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Communion Meditations (2023)


Just A Ritual

Originally scheduled for February 12

A common difficulty in the church today is that communion is considered “just a ritual.” If the biggest concern of those involved is the speed with which they can finish the task, you’re probably doing it the wrong way. Likewise if the details of the ritual are more important than anything else — adult males only, wearing a tie — you probably have the wrong focus. If you look at it is just a memorial, with no real effect on your life, you are missing the meaning of communion.
This is not a new problem. Paul had this difficulty with the Corinthian church:
Therefore whoever eats the bread or drinks the cup of the Lord in an unworthy manner, shall be guilty of the body and the blood of the Lord. But a man must examine himself, and in so doing he is to eat of the bread and drink of the cup. For he who eats and drinks, eats and drinks judgment to himself if he does not judge the body rightly. For this reason many among you are weak and sick, and a number sleep. But if we judged ourselves rightly, we would not be judged. But when we are judged, we are disciplined by the Lord so that we will not be condemned along with the world.
(1 Corinthians 11:27-32 NASB)
You can see the result. You “drinks judgment to yourself.” It’s a self-inflicted wound. On the other hand, if you do it rightly (dare we say, take it seriously) you avoid judgment. How do you do that?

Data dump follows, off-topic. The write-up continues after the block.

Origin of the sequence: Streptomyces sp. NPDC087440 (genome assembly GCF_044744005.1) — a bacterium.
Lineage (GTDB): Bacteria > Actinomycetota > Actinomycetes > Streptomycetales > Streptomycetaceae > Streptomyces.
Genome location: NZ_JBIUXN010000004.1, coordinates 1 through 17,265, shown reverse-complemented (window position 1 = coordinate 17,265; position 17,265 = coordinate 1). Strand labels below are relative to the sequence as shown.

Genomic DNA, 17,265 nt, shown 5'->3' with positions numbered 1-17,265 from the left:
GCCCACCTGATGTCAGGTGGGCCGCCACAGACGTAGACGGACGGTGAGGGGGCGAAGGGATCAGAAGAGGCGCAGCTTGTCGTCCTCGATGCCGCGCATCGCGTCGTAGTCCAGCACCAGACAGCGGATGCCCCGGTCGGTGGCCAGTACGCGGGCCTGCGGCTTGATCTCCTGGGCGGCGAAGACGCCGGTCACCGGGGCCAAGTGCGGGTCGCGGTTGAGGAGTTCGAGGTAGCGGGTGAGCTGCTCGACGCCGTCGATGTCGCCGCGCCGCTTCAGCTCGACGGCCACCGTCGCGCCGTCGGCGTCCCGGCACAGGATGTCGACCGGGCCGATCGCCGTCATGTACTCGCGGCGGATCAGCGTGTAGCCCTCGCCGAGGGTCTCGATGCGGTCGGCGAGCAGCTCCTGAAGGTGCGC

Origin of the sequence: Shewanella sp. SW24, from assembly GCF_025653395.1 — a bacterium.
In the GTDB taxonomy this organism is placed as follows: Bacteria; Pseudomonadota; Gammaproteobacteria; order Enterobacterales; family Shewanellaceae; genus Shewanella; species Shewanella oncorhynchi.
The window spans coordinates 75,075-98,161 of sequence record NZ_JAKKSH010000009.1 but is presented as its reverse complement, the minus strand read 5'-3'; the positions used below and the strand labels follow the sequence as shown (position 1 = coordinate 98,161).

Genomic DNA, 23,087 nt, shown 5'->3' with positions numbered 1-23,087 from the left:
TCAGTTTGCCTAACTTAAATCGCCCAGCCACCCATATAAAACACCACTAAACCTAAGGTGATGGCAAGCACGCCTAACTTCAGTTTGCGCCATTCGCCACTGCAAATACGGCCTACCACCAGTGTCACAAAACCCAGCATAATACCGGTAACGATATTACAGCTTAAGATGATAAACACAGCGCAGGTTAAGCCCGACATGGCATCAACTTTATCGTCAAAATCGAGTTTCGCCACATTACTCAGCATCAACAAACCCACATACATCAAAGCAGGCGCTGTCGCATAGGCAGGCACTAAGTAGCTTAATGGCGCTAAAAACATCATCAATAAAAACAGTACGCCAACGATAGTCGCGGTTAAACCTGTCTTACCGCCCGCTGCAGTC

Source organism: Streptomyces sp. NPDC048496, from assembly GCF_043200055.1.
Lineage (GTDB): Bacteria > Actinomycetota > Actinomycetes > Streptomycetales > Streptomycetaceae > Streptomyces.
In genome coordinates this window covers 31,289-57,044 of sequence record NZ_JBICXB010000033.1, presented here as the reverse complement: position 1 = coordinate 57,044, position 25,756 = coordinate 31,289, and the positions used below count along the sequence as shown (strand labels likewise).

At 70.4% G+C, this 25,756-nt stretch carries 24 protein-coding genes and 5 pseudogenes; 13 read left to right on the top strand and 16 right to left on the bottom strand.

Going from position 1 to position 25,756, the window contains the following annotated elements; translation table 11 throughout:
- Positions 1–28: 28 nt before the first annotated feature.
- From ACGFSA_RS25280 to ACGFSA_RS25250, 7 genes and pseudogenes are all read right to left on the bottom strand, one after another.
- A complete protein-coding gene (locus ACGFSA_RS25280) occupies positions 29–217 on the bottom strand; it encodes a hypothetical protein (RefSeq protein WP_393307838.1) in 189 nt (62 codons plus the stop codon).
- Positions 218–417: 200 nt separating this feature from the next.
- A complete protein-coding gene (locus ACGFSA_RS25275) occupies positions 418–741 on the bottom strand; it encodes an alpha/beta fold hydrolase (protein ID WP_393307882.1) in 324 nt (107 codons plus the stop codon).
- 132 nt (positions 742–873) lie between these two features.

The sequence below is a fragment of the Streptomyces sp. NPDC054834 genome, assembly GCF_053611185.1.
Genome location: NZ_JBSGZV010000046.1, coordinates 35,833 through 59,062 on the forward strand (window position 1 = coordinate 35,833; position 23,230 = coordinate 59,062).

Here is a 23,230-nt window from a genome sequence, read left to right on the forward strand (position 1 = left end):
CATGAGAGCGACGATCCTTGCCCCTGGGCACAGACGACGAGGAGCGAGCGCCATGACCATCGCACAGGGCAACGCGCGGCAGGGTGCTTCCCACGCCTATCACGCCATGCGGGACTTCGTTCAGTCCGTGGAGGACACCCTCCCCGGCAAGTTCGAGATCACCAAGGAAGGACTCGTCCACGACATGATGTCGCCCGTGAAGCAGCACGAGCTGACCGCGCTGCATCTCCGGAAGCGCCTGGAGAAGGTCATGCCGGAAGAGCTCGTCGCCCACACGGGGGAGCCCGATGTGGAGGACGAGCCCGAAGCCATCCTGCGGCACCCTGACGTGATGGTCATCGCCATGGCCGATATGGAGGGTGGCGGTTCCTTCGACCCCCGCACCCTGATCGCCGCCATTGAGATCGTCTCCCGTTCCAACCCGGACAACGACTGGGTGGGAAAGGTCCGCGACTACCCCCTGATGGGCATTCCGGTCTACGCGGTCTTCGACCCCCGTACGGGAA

You exercise self-judgment. This is why you were told to examine yourself during communion, so that you will judge yourself and take corrective action. Corrective action also goes by the name of “repentance.” If you don’t do this, you face the judgment of God — and His discipline. Don’t be afraid of that; discipline in this context means something akin to saying someone is a “disciplined athlete.” The athlete doesn’t fear the discipline, but embraces it.
So what should we do?
·        We begin by “discerning the body.” In this context it’s important to remember the difference between what a thing is and what it is made of. Communion is made of bread and wine/grape juice. Communion is the body and blood of Christ. That’s a big difference.
·        Next, we judge ourselves. This is that self-examination which is so frequently mentioned in communion meditations. But self-examination alone is not sufficient; you must commit to repentance and then follow through.
·        Finally, accept God’s forgiveness for your sins. He gave us the atonement so that we might have such forgiveness. Communion symbolizes that for us. 

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